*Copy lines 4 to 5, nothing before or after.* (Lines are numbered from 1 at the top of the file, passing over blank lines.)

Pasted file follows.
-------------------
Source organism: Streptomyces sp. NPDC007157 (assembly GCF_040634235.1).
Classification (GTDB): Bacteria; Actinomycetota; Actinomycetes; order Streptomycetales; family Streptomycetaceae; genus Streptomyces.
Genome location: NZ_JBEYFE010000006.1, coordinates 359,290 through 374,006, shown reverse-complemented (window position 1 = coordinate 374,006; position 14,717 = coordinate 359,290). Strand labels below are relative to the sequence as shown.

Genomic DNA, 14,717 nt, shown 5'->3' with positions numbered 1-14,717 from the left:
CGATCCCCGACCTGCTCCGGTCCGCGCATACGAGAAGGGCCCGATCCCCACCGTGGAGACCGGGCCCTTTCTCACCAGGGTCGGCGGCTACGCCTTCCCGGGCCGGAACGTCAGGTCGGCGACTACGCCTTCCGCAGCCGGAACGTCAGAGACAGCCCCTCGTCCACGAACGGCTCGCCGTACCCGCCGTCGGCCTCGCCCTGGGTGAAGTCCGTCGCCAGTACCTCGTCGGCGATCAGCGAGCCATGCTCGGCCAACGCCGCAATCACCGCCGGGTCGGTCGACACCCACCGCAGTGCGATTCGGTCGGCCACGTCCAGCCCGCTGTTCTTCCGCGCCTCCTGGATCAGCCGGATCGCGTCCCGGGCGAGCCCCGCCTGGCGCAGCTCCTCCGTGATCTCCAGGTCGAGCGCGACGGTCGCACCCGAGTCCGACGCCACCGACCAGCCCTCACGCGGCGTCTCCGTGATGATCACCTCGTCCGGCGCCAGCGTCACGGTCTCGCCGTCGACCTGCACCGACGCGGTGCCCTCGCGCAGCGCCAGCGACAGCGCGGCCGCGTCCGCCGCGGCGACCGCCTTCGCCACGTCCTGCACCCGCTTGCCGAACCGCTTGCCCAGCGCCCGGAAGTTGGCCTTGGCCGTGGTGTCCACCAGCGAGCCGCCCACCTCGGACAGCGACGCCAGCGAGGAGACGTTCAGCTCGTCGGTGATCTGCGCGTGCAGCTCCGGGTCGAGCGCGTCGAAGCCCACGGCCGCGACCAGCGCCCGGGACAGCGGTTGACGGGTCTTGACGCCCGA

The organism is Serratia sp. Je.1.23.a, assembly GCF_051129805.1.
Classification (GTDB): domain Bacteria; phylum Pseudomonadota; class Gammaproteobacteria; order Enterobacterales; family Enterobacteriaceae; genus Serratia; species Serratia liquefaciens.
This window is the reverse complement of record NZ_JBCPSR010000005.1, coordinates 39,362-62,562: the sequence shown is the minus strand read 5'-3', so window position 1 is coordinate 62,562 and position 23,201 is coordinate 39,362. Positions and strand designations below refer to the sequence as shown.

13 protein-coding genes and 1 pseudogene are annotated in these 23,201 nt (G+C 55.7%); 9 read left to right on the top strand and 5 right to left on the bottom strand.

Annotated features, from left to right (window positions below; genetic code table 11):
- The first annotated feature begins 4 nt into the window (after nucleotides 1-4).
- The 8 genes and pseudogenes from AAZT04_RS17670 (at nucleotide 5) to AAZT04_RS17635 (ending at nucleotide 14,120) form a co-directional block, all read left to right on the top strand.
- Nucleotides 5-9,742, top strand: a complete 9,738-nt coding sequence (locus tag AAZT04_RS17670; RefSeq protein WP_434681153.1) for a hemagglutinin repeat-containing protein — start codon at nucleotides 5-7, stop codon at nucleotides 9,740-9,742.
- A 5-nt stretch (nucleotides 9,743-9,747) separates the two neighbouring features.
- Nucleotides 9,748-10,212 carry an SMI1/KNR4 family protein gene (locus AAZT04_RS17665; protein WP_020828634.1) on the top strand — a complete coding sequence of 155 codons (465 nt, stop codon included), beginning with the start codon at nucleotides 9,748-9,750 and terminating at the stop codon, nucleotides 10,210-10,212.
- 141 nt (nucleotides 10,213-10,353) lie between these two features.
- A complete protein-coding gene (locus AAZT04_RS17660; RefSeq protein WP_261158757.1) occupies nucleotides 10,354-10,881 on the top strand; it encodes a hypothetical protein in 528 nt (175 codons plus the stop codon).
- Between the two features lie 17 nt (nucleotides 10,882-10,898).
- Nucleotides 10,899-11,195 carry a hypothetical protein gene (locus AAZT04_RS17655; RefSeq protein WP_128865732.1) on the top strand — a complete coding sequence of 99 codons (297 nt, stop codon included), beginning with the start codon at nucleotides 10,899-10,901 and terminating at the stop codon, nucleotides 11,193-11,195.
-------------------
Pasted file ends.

Genomic DNA, 14,717 nt, shown 5'->3' with positions numbered 1-14,717 from the left:
CGATCCCCGACCTGCTCCGGTCCGCGCATACGAGAAGGGCCCGATCCCCACCGTGGAGACCGGGCCCTTTCTCACCAGGGTCGGCGGCTACGCCTTCCCGGGCCGGAACGTCAGGTCGGCGACTACGCCTTCCGCAGCCGGAACGTCAGAGACAGCCCCTCGTCCACGAACGGCTCGCCGTACCCGCCGTCGGCCTCGCCCTGGGTGAAGTCCGTCGCCAGTACCTCGTCGGCGATCAGCGAGCCATGCTCGGCCAACGCCGCAATCACCGCCGGGTCGGTCGACACCCACCGCAGTGCGATTCGGTCGGCCACGTCCAGCCCGCTGTTCTTCCGCGCCTCCTGGATCAGCCGGATCGCGTCCCGGGCGAGCCCCGCCTGGCGCAGCTCCTCCGTGATCTCCAGGTCGAGCGCGACGGTCGCACCCGAGTCCGACGCCACCGACCAGCCCTCACGCGGCGTCTCCGTGATGATCACCTCGTCCGGCGCCAGCGTCACGGTCTCGCCGTCGACCTGCACCGACGCGGTGCCCTCGCGCAGCGCCAGCGACAGCGCGGCCGCGTCCGCCGCGGCGACCGCCTTCGCCACGTCCTGCACCCGCTTGCCGAACCGCTTGCCCAGCGCCCGGAAGTTGGCCTTGGCCGTGGTGTCCACCAGCGAGCCGCCCACCTCGGACAGCGACGCCAGCGAGGAGACGTTCAGCTCGTCGGTGATCTGCGCGTGCAGCTCCGGGTCGAGCGCGTCGAAGCCCACGGCCGCGACCAGCGCCCGGGACAGCGGTTGACGGGTCTTGACGCCCGA